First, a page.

Written by Don McKenzie, Adizes Certified Associate
We’ve all heard the saying, “If it ain’t broke, don’t fix it.”
Here’s the problem: in life, there is change. Change, by definition, is destructive. It has to be. Even if things don’t feel broken today, change will ensure that they will break at some point. It could be tomorrow, next week, or years from now.
There are two ways to approach this reality. Either we can wait for time to break things down, or we can break them and fix them ourselves. We can proactively change and keep moving.
The problem with waiting until things break is that we often don’t notice until it’s too late. Problems may manifest in poor revenue, profit, and cash flow performance; dysfunctional culture; and low customer satisfaction.
Rather than wait for these manifestations to arise, it is better to proactively take action before they do.
Boston Consulting Group recently released research that empirically supports the value of proactively changing and transforming when you are at the top of your game rather than waiting until problems appear. Here are some key findings from BCG’s report:
"Our analysis shows that in the three years following the start of a transformation, pre-emptive transformers have an annualized TSR that is 3 percentage points higher than that of reactive transformers. Outperformance following a pre-emptive transformation is true not only in aggregate but across most industries, except financial services. (See Exhibit 1.) (In the period of our analysis, the financial sector was still recovering from the crisis and the subsequent regulatory changes, which may have caused anomalies.)"
"As Giuseppe Tomasi di Lampedusa famously wrote in The Leopard, “If we want things to stay as they are, things will have to change.”
Our findings suggest that in order to maintain outperformance, companies should pursue pre-emptive transformation rather than relying on performance momentum to sustain itself.
Furthermore, the preemption premium is continuous: the higher the relative performance of a company when it initiates change, the higher its long-term relative performance. In other words, the earlier a transformation is initiated, the better. (See Exhibit 2.)"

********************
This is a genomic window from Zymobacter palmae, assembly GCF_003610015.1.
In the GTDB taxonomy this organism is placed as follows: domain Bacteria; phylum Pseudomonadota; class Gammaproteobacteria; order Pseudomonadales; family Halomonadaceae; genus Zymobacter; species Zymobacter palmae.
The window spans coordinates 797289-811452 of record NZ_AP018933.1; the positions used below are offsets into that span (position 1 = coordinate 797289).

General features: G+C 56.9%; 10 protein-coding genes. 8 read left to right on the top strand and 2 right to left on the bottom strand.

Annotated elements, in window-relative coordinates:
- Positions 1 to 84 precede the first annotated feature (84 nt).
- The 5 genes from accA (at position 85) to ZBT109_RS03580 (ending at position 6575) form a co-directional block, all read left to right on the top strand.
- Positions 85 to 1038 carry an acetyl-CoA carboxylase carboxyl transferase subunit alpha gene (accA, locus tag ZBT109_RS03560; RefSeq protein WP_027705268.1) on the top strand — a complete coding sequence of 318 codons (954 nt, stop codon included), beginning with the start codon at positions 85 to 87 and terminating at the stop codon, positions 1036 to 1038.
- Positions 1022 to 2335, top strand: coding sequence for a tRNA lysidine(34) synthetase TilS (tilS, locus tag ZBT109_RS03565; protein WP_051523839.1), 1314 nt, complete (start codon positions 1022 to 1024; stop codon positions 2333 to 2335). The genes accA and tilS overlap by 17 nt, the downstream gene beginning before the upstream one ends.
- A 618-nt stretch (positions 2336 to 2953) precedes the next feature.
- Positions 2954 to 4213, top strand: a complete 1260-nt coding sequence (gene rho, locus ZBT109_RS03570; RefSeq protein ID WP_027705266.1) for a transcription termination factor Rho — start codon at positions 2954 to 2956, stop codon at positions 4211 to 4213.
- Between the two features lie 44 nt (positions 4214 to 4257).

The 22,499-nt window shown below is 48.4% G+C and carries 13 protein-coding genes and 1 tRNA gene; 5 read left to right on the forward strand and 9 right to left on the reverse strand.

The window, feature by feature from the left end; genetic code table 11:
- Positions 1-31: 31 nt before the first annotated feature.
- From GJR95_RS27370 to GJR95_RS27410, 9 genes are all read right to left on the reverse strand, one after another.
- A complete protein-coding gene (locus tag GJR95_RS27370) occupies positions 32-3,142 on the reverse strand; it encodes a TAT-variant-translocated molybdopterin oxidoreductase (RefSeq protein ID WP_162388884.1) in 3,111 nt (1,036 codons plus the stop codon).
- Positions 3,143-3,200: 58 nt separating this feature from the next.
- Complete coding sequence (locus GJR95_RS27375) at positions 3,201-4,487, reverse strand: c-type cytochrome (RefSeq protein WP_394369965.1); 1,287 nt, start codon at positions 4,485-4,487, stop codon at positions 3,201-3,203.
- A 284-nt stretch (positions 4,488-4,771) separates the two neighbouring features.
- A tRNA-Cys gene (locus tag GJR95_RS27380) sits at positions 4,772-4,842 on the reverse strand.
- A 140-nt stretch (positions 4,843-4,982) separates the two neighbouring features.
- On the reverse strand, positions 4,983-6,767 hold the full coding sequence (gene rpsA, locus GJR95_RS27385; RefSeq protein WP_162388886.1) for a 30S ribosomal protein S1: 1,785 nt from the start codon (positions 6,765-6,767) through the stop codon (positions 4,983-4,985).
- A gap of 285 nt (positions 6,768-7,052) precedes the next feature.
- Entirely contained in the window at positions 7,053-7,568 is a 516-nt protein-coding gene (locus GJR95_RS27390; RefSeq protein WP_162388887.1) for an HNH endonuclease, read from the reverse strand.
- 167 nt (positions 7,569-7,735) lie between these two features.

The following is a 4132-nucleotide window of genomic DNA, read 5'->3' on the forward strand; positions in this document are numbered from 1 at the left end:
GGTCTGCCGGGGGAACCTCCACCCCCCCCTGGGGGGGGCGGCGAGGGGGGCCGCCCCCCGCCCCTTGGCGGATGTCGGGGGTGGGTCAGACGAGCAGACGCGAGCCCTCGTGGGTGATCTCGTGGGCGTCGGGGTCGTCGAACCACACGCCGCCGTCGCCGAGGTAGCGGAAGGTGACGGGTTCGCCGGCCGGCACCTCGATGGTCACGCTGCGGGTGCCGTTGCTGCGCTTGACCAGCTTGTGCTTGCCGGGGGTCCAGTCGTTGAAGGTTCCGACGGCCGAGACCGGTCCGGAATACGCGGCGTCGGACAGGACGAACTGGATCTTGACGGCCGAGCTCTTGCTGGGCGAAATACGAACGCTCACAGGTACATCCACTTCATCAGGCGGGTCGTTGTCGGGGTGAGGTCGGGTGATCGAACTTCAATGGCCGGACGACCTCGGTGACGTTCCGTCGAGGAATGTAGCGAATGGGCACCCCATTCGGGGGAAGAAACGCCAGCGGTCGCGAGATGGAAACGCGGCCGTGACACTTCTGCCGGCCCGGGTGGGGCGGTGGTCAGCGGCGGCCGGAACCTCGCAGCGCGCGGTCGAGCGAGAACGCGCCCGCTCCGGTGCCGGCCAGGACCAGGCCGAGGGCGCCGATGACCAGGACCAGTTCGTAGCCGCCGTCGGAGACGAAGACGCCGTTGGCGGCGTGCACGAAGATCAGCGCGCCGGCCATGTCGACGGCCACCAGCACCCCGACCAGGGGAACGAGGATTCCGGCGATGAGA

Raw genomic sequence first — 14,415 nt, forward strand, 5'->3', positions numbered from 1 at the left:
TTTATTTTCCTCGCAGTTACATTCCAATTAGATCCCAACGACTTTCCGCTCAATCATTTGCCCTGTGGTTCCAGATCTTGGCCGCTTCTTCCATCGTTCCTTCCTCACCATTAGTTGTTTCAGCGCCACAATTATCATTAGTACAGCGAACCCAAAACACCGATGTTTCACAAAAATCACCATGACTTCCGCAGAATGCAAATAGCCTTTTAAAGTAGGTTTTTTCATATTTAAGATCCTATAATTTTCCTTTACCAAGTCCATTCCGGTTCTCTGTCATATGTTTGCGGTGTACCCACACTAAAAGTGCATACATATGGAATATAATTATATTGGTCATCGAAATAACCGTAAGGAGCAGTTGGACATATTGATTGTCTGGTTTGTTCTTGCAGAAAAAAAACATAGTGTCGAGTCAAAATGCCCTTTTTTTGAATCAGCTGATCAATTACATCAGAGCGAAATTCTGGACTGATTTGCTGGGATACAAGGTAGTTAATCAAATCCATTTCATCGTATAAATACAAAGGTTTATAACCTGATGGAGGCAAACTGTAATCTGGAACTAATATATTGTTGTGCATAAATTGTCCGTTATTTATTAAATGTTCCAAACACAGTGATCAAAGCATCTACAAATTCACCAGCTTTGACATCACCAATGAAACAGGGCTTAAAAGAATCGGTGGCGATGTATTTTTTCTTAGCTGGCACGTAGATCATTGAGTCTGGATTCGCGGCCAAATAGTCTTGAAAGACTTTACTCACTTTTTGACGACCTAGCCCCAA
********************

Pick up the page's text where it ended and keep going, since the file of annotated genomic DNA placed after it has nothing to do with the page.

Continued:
"In addition to having better financial performance, preemptive transformations offer three secondary benefits. (See Exhibit 3.) First, they take less time: preemptive transformations result in consecutive restructuring costs for an average of only 12 months, compared with 14 months for reactive ones. Second (and perhaps partly because of the shorter duration), they are less costly. The costs of restructuring in preemptive transformations total 1.5% of yearly revenues, on average, compared with 1.8% for reactive transformations. Finally, considering that these costs are only a proxy for the total transformation costs (which typically involve other expenditures, such as investment in new capabilities, M&A, and repurposing of assets), the real effect may be even larger."
Thus, if you are a high-performance company and you want to remain that way, start implementing change and transformation processes now. It is less expensive, less time-consuming, and less disruptive.
The Adizes Institute specializes in this very field: helping high-performance organizations remain high-performing now and into the future. We help organizations create a culture of mutual trust and respect so that they can transform and rejuvenate themselves year after year. By equipping organizations with the ability to proactively identify and address problems before they manifest, the methodology helps organizations stay well ahead of the competition and maintain their competitive advantage.
Click here to watch a short video of Dr. Adizes discussing the correct sequence for organizational transformation and the steps to maintain a high-performance culture of mutual trust and respect.
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